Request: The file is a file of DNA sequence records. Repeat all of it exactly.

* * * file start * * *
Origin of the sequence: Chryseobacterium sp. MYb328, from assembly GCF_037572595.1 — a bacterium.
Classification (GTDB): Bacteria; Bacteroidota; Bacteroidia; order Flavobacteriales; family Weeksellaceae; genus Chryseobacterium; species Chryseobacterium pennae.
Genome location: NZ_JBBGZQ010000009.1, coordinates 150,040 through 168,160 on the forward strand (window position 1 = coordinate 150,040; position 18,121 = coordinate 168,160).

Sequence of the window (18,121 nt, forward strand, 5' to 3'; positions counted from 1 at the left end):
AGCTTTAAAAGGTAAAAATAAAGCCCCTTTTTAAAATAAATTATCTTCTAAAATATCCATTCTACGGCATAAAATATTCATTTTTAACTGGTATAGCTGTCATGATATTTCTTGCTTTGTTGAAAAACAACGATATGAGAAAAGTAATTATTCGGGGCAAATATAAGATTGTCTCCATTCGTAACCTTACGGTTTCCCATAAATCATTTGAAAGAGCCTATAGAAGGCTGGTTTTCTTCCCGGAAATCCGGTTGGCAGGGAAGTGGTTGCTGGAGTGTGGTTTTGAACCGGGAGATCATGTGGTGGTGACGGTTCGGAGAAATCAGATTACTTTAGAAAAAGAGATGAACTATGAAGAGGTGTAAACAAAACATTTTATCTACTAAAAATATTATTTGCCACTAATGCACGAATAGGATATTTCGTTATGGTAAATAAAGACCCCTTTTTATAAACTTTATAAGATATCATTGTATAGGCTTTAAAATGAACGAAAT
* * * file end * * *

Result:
Origin of the sequence: Chryseobacterium sp. MYb328, from assembly GCF_037572595.1 — a bacterium.
Classification (GTDB): Bacteria; Bacteroidota; Bacteroidia; order Flavobacteriales; family Weeksellaceae; genus Chryseobacterium; species Chryseobacterium pennae.
Genome location: NZ_JBBGZQ010000009.1, coordinates 150,040 through 168,160 on the forward strand (window position 1 = coordinate 150,040; position 18,121 = coordinate 168,160).

Sequence of the window (18,121 nt, forward strand, 5' to 3'; positions counted from 1 at the left end):
AGCTTTAAAAGGTAAAAATAAAGCCCCTTTTTAAAATAAATTATCTTCTAAAATATCCATTCTACGGCATAAAATATTCATTTTTAACTGGTATAGCTGTCATGATATTTCTTGCTTTGTTGAAAAACAACGATATGAGAAAAGTAATTATTCGGGGCAAATATAAGATTGTCTCCATTCGTAACCTTACGGTTTCCCATAAATCATTTGAAAGAGCCTATAGAAGGCTGGTTTTCTTCCCGGAAATCCGGTTGGCAGGGAAGTGGTTGCTGGAGTGTGGTTTTGAACCGGGAGATCATGTGGTGGTGACGGTTCGGAGAAATCAGATTACTTTAGAAAAAGAGATGAACTATGAAGAGGTGTAAACAAAACATTTTATCTACTAAAAATATTATTTGCCACTAATGCACGAATAGGATATTTCGTTATGGTAAATAAAGACCCCTTTTTATAAACTTTATAAGATATCATTGTATAGGCTTTAAAATGAACGAAAT